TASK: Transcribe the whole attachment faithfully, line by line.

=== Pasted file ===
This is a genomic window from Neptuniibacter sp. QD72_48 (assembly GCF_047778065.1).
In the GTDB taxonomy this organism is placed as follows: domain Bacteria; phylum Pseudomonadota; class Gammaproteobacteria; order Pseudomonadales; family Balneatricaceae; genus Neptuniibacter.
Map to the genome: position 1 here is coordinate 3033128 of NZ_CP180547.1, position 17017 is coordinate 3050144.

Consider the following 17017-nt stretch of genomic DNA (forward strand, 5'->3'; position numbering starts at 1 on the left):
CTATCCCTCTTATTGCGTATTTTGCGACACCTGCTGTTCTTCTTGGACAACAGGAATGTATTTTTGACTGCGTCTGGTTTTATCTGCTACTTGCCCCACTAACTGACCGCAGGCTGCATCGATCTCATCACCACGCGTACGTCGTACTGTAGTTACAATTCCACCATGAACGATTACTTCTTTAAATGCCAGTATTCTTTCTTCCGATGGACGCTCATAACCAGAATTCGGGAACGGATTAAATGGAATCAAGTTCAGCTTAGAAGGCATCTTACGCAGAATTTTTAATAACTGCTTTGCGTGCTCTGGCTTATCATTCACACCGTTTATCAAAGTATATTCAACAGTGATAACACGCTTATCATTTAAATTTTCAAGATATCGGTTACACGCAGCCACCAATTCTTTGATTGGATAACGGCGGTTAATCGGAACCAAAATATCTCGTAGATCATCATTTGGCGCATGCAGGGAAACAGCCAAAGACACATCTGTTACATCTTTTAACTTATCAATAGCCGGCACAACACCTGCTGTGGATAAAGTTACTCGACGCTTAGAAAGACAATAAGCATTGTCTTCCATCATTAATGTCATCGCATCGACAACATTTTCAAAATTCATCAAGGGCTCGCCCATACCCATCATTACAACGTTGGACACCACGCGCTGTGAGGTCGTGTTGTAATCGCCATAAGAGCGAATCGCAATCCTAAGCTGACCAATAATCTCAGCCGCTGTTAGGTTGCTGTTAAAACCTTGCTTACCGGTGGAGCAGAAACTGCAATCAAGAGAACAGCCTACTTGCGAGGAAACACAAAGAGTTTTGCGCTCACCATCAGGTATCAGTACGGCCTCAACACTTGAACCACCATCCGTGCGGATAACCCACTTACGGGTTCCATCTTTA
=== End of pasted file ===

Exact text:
This is a genomic window from Neptuniibacter sp. QD72_48 (assembly GCF_047778065.1).
In the GTDB taxonomy this organism is placed as follows: domain Bacteria; phylum Pseudomonadota; class Gammaproteobacteria; order Pseudomonadales; family Balneatricaceae; genus Neptuniibacter.
Map to the genome: position 1 here is coordinate 3033128 of NZ_CP180547.1, position 17017 is coordinate 3050144.

Consider the following 17017-nt stretch of genomic DNA (forward strand, 5'->3'; position numbering starts at 1 on the left):
CTATCCCTCTTATTGCGTATTTTGCGACACCTGCTGTTCTTCTTGGACAACAGGAATGTATTTTTGACTGCGTCTGGTTTTATCTGCTACTTGCCCCACTAACTGACCGCAGGCTGCATCGATCTCATCACCACGCGTACGTCGTACTGTAGTTACAATTCCACCATGAACGATTACTTCTTTAAATGCCAGTATTCTTTCTTCCGATGGACGCTCATAACCAGAATTCGGGAACGGATTAAATGGAATCAAGTTCAGCTTAGAAGGCATCTTACGCAGAATTTTTAATAACTGCTTTGCGTGCTCTGGCTTATCATTCACACCGTTTATCAAAGTATATTCAACAGTGATAACACGCTTATCATTTAAATTTTCAAGATATCGGTTACACGCAGCCACCAATTCTTTGATTGGATAACGGCGGTTAATCGGAACCAAAATATCTCGTAGATCATCATTTGGCGCATGCAGGGAAACAGCCAAAGACACATCTGTTACATCTTTTAACTTATCAATAGCCGGCACAACACCTGCTGTGGATAAAGTTACTCGACGCTTAGAAAGACAATAAGCATTGTCTTCCATCATTAATGTCATCGCATCGACAACATTTTCAAAATTCATCAAGGGCTCGCCCATACCCATCATTACAACGTTGGACACCACGCGCTGTGAGGTCGTGTTGTAATCGCCATAAGAGCGAATCGCAATCCTAAGCTGACCAATAATCTCAGCCGCTGTTAGGTTGCTGTTAAAACCTTGCTTACCGGTGGAGCAGAAACTGCAATCAAGAGAACAGCCTACTTGCGAGGAAACACAAAGAGTTTTGCGCTCACCATCAGGTATCAGTACGGCCTCAACACTTGAACCACCATCCGTGCGGATAACCCACTTACGGGTTCCATCTTTA